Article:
Not One In A Million

Disclaimer: I’m not a doctor. I think it would be good if society accepted more risk from vaccines. I’d also like to see health authorities speak more honestly with the public.

With the FDA recommending a pause of J&J vaccinations, health authorities have been describing the risk of rare blood clots[1] as “less than one in a million.” So far, close to seven million J&J vaccines have been distributed in the U.S. with six cases of the rare clotting reported.

We shouldn’t conflate two things:

  1. The FDA is aware of less than one reported case per million J&J vaccinations.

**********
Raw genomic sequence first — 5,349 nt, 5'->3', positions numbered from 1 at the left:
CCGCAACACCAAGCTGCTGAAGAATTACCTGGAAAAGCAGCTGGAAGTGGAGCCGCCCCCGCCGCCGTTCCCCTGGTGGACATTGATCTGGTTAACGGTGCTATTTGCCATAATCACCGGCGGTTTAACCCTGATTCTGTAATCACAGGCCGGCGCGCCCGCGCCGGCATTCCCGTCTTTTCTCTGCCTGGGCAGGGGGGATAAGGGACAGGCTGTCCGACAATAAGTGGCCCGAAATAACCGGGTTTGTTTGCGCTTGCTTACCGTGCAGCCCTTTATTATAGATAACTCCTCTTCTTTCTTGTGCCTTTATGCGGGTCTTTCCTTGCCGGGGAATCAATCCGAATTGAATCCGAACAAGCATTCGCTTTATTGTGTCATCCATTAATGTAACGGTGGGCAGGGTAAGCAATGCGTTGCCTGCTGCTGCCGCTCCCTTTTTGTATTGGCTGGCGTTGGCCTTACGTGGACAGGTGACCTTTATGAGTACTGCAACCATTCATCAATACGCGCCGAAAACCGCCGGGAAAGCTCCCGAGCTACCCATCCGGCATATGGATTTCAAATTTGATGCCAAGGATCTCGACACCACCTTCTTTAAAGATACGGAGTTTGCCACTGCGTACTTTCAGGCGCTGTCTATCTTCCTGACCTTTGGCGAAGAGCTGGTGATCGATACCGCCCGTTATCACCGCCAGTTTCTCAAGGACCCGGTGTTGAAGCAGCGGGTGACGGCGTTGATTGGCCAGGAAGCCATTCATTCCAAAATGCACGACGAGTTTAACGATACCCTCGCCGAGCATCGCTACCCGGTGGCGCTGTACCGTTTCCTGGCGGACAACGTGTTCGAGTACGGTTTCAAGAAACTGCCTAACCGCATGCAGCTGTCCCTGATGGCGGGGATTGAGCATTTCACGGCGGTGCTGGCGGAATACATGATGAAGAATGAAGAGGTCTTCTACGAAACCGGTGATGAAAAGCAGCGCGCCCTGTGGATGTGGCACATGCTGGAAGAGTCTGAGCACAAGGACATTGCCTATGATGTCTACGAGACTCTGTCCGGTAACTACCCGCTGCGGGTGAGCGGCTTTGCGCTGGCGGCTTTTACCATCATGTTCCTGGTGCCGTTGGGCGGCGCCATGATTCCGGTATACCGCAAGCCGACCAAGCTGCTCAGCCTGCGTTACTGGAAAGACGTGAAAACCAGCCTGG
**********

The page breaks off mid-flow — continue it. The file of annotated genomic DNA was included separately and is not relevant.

2. The J&J vaccine comes with an under one-in-a-million risk of a rare blood clot.

Now that everyone knows about the issue, I expect we’ll learn of additional clots that occurred before the FDA announced the pause. Further, the clots are a delayed side effect. So far, they’ve been reported six to thirteen days after vaccination. We’re going to see more over the next two weeks.

I’m guessing the clots are roughly an order of magnitude more common than we’re pretending. Some health authorities in Denmark are already estimating the incidence of similar issues with the AstraZeneca vaccine at one in 40,000.


  1. I.e., clots causing cerebral venous sinus thrombosis

Leave a Reply

Your email address will not be published. Required fields are marked *